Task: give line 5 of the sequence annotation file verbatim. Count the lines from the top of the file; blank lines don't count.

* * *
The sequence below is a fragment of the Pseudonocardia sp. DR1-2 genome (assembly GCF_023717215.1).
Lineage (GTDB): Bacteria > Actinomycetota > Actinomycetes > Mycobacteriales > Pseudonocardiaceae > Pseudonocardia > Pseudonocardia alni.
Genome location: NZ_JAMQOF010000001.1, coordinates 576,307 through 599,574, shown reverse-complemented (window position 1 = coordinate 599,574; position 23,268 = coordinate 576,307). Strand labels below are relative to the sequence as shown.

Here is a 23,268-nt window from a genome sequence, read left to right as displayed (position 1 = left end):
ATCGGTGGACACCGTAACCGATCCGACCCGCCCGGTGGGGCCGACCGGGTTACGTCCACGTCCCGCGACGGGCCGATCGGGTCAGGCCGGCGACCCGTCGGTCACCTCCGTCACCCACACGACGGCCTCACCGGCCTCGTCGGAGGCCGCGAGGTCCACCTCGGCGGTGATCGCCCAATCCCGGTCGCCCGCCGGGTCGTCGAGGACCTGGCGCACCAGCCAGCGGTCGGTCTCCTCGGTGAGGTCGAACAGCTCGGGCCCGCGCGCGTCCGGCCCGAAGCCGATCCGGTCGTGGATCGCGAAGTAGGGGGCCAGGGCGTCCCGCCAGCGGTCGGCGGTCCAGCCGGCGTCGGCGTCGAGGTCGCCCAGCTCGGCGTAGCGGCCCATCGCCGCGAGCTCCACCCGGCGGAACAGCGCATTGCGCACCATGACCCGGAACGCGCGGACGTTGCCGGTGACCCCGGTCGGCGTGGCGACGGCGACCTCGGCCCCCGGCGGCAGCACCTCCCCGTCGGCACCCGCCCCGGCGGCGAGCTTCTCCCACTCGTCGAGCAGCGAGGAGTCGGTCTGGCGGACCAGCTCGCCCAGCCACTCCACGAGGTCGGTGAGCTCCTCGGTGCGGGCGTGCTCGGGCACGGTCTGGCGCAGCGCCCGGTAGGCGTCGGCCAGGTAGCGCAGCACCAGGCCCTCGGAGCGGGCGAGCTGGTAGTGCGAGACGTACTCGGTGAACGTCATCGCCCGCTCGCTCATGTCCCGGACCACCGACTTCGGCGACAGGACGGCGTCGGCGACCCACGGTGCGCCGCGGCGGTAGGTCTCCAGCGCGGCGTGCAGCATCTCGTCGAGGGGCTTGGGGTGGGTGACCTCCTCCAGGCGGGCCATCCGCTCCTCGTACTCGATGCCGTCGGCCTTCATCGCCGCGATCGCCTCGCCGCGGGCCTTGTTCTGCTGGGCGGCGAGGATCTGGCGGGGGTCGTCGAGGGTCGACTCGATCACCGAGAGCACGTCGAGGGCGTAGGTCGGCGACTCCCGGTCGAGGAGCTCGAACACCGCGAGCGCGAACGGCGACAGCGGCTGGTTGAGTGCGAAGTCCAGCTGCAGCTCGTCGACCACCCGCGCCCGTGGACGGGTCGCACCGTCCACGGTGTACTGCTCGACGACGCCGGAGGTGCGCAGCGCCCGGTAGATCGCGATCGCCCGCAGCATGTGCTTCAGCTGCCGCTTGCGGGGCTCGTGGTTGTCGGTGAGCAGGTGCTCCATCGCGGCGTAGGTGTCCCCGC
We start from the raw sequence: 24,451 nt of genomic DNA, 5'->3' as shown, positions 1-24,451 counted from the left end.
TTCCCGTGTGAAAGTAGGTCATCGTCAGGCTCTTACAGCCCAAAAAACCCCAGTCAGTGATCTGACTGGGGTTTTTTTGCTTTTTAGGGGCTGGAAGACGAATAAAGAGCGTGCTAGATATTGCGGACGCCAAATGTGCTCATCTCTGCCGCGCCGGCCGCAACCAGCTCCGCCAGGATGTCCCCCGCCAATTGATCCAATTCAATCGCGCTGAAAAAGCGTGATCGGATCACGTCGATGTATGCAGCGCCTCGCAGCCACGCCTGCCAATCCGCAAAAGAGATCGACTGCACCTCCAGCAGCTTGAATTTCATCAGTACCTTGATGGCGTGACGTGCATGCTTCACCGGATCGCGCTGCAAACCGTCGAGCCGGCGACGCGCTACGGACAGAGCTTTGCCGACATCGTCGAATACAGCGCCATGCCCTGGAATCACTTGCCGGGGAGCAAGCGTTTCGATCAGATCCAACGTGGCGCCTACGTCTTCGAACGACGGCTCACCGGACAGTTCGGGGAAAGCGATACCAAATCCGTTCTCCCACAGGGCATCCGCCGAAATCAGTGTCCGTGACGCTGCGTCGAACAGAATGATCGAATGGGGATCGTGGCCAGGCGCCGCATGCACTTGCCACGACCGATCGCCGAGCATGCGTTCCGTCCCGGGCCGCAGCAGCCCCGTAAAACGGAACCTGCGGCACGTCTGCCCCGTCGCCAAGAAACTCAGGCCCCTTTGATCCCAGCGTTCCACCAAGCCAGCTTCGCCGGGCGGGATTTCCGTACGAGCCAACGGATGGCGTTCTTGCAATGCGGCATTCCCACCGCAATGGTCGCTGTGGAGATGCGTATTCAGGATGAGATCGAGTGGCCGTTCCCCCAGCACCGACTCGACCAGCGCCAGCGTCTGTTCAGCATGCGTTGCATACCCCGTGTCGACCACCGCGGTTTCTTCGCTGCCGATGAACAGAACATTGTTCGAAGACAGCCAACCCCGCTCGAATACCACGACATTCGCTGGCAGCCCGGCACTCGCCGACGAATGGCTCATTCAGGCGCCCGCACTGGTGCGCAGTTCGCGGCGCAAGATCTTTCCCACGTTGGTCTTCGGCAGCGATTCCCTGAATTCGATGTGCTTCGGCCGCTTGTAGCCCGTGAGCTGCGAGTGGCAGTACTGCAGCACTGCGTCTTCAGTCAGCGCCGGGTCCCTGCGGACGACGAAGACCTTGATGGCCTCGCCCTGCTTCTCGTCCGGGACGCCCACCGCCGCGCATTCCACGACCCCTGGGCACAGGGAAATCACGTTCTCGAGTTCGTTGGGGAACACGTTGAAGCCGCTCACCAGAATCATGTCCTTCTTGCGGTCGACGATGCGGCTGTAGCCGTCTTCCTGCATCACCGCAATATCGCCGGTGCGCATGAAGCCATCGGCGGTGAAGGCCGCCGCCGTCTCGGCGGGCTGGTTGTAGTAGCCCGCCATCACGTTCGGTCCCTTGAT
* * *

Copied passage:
ATCGGTGGACACCGTAACCGATCCGACCCGCCCGGTGGGGCCGACCGGGTTACGTCCACGTCCCGCGACGGGCCGATCGGGTCAGGCCGGCGACCCGTCGGTCACCTCCGTCACCCACACGACGGCCTCACCGGCCTCGTCGGAGGCCGCGAGGTCCACCTCGGCGGTGATCGCCCAATCCCGGTCGCCCGCCGGGTCGTCGAGGACCTGGCGCACCAGCCAGCGGTCGGTCTCCTCGGTGAGGTCGAACAGCTCGGGCCCGCGCGCGTCCGGCCCGAAGCCGATCCGGTCGTGGATCGCGAAGTAGGGGGCCAGGGCGTCCCGCCAGCGGTCGGCGGTCCAGCCGGCGTCGGCGTCGAGGTCGCCCAGCTCGGCGTAGCGGCCCATCGCCGCGAGCTCCACCCGGCGGAACAGCGCATTGCGCACCATGACCCGGAACGCGCGGACGTTGCCGGTGACCCCGGTCGGCGTGGCGACGGCGACCTCGGCCCCCGGCGGCAGCACCTCCCCGTCGGCACCCGCCCCGGCGGCGAGCTTCTCCCACTCGTCGAGCAGCGAGGAGTCGGTCTGGCGGACCAGCTCGCCCAGCCACTCCACGAGGTCGGTGAGCTCCTCGGTGCGGGCGTGCTCGGGCACGGTCTGGCGCAGCGCCCGGTAGGCGTCGGCCAGGTAGCGCAGCACCAGGCCCTCGGAGCGGGCGAGCTGGTAGTGCGAGACGTACTCGGTGAACGTCATCGCCCGCTCGCTCATGTCCCGGACCACCGACTTCGGCGACAGGACGGCGTCGGCGACCCACGGTGCGCCGCGGCGGTAGGTCTCCAGCGCGGCGTGCAGCATCTCGTCGAGGGGCTTGGGGTGGGTGACCTCCTCCAGGCGGGCCATCCGCTCCTCGTACTCGATGCCGTCGGCCTTCATCGCCGCGATCGCCTCGCCGCGGGCCTTGTTCTGCTGGGCGGCGAGGATCTGGCGGGGGTCGTCGAGGGTCGACTCGATCACCGAGAGCACGTCGAGGGCGTAGGTCGGCGACTCCCGGTCGAGGAGCTCGAACACCGCGAGCGCGAACGGCGACAGCGGCTGGTTGAGTGCGAAGTCCAGCTGCAGCTCGTCGACCACCCGCGCCCGTGGACGGGTCGCACCGTCCACGGTGTACTGCTCGACGACGCCGGAGGTGCGCAGCGCCCGGTAGATCGCGATCGCCCGCAGCATGTGCTTCAGCTGCCGCTTGCGGGGCTCGTGGTTGTCGGTGAGCAGGTGCTCCATCGCGGCGTAGGTGTCCCCGC